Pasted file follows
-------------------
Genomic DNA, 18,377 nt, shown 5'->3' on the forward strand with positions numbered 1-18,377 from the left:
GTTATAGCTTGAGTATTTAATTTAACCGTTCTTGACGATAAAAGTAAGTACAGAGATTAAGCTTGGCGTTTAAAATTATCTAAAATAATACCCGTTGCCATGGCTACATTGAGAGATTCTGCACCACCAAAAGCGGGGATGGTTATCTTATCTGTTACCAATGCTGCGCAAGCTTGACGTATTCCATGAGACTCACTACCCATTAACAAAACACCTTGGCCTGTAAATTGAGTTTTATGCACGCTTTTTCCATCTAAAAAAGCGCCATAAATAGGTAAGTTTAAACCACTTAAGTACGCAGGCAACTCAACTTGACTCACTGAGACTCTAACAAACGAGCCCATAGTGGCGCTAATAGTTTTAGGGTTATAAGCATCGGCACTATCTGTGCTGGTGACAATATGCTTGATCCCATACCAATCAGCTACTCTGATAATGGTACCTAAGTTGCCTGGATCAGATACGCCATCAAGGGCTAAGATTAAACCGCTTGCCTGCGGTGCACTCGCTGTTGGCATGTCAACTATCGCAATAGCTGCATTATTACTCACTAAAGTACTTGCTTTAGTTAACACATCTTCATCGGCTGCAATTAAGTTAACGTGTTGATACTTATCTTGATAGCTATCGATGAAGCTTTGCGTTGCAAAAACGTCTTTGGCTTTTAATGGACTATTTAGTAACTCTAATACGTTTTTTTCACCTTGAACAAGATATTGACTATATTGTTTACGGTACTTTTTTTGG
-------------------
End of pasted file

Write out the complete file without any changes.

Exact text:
Genomic DNA, 18,377 nt, shown 5'->3' on the forward strand with positions numbered 1-18,377 from the left:
GTTATAGCTTGAGTATTTAATTTAACCGTTCTTGACGATAAAAGTAAGTACAGAGATTAAGCTTGGCGTTTAAAATTATCTAAAATAATACCCGTTGCCATGGCTACATTGAGAGATTCTGCACCACCAAAAGCGGGGATGGTTATCTTATCTGTTACCAATGCTGCGCAAGCTTGACGTATTCCATGAGACTCACTACCCATTAACAAAACACCTTGGCCTGTAAATTGAGTTTTATGCACGCTTTTTCCATCTAAAAAAGCGCCATAAATAGGTAAGTTTAAACCACTTAAGTACGCAGGCAACTCAACTTGACTCACTGAGACTCTAACAAACGAGCCCATAGTGGCGCTAATAGTTTTAGGGTTATAAGCATCGGCACTATCTGTGCTGGTGACAATATGCTTGATCCCATACCAATCAGCTACTCTGATAATGGTACCTAAGTTGCCTGGATCAGATACGCCATCAAGGGCTAAGATTAAACCGCTTGCCTGCGGTGCACTCGCTGTTGGCATGTCAACTATCGCAATAGCTGCATTATTACTCACTAAAGTACTTGCTTTAGTTAACACATCTTCATCGGCTGCAATTAAGTTAACGTGTTGATACTTATCTTGATAGCTATCGATGAAGCTTTGCGTTGCAAAAACGTCTTTGGCTTTTAATGGACTATTTAGTAACTCTAATACGTTTTTTTCACCTTGAACAAGATATTGACTATATTGTTTACGGTACTTTTTTTGG